HR can certainly assess the many risk factors to the organization as they already have the requisite compensation information. Many HR pros are extremely talented at leading an evaluation like the one I'm describing and accessing risk factors. I always like the approach that identifies the top 10% - 20% of the employee population - the 'A" players. Once this "A" player talent pool is identified, an analysis needs to be done as to the organizational impact if one of them heads for the exit door. Lots of key data needs to be evaluated including current compensation (compared to market), last salary increase, bonus history and opportunity, current workload, key projects and many other drivers. Then one needs to ask "What would the impact be to the organization if a key person left. Who would step up? What would the impact be to projects they were leading? There is no "one-size fits all" formula — but getting your arms around a retention strategy in 2009 (and moving forward) is a very important initiative that organizational leaders have to embrace — and embrace now!

Tim,
Interesting content. Clearly a more strategic posture than many organizations are capable of at this point. Most large companies seem to start with financial engineering, which seems to almost always struggle with valuing talent, and prior investments in that talent.

The big lesson for me in 2009 has been that you can't rely on the planning assumptions of the past. This is true given only the financial markets. There is a lot of debate regarding the timing and shape of a recovery.

The double whammy is restructuring of healthcare reimbursement. Whether we call it incentives, stimulus, ARRA, HITECH, or 'saving Medicare,' it amounts to the same thing. Our lives are not 'business as usual.'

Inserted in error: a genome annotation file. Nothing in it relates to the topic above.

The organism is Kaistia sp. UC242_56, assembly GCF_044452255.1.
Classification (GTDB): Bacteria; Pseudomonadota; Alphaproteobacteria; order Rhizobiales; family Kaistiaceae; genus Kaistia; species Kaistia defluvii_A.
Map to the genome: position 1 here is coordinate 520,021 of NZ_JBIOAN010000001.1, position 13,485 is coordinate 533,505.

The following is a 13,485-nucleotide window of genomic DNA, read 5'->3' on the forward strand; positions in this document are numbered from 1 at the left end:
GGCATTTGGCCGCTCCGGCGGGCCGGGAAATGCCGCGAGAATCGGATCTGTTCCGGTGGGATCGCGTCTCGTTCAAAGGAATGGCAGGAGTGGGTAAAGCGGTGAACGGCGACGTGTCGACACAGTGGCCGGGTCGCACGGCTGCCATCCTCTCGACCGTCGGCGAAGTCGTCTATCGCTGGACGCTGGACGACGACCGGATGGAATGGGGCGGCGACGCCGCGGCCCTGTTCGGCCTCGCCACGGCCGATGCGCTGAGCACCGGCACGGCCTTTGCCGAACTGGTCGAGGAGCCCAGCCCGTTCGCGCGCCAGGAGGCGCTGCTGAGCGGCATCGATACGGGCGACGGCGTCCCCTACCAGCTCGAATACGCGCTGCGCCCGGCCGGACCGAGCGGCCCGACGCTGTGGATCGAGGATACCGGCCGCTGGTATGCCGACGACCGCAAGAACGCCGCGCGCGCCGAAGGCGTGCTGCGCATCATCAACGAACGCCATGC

With the exception of Gartner, who routinely remind us of the importance and power of scenaric thinking (what scenarios might unfold and how can we tell earlier than our competitors what is happening,) that's the exception. The rule is muddle through.

So, with that as an acknowledgment of your premise, where do you propose we start with managing our talent pools, specifically with respect to retention of senior management?

Are you advocating: -

- a board level committee to review contribution and employment agreements?

- an HR-led initiative to review risk and compensation?

- do you subscribe to the idea that more than money and influence, people mainly stay or go based on their relationship with their immediate superior?  Here, a re-committment to skip-level management can be essential, to detect and respond, before it's too late.

- are there other models that are more appropriate for senior mgmt that factor in individual value factors?

- or, would you simply prefer to elaborate what you mean when you use the word 'engagement', as in keep your players engaged?

To me, here's the key in your original post: "Failure to find ways to keep your key players engaged will likely result in a mass exit ONCE THE DUST CLEARS in this economy." Everyone recognizes that employers are calling the shots right now, so we're all taking our lumps with a smile. Corporations that are slow to turn the faucet back on will lose talent. If the job situation improves faster than the compensation levels rise back to their previous levels, expect those with a pulse to move.

Tim Tolan

Senior Partner, Sanford Rose Associates Healthcare IT Practice

@@TimTolan

http://sanfordrose.net/thetolangroup/

To help readers cope with the shortage of skilled healthcare IT workers, Tim Tolan’s blog...